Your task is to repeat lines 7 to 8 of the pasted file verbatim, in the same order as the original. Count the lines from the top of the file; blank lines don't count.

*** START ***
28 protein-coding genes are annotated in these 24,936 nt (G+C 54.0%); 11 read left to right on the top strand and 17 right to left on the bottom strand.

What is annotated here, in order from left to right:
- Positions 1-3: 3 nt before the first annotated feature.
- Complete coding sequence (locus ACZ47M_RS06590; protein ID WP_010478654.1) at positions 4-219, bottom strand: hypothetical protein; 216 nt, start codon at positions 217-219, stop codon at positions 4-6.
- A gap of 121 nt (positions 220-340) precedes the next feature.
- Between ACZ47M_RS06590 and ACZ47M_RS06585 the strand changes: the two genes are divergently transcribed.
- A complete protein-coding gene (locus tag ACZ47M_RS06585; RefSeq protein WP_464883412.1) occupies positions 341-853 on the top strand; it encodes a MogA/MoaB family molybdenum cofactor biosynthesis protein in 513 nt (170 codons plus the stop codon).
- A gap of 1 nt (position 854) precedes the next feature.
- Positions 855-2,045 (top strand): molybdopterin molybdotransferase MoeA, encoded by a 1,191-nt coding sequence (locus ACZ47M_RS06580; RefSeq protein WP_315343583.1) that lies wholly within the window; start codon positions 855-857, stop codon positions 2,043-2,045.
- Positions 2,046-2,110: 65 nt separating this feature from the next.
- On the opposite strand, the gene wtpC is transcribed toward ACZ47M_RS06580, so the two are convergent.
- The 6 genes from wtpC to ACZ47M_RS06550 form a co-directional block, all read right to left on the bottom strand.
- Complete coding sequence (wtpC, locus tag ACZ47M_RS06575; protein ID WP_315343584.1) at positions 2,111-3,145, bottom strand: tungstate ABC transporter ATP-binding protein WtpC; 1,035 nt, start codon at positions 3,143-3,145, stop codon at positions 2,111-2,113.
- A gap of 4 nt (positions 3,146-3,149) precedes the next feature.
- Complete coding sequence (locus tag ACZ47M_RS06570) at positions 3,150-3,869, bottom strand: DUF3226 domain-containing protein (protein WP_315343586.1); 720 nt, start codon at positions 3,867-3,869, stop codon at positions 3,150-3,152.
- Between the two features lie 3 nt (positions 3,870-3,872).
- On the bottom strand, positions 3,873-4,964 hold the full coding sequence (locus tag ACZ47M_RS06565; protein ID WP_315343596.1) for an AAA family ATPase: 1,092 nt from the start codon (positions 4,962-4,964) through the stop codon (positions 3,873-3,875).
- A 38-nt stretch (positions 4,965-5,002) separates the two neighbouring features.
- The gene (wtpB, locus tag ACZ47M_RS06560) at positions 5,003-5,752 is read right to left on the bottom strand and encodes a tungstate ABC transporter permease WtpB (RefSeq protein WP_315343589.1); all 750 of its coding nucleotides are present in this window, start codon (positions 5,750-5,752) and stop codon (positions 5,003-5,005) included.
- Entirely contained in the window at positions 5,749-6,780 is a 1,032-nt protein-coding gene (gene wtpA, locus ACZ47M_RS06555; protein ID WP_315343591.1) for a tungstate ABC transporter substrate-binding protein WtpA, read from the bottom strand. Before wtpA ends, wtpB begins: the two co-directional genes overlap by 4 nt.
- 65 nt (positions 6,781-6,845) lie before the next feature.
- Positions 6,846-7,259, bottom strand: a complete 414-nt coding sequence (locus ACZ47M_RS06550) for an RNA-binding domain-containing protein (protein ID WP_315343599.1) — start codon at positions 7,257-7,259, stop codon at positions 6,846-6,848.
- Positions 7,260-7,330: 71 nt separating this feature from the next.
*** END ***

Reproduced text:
- A complete protein-coding gene (locus tag ACZ47M_RS06585; RefSeq protein WP_464883412.1) occupies positions 341-853 on the top strand; it encodes a MogA/MoaB family molybdenum cofactor biosynthesis protein in 513 nt (170 codons plus the stop codon).
- A gap of 1 nt (position 854) precedes the next feature.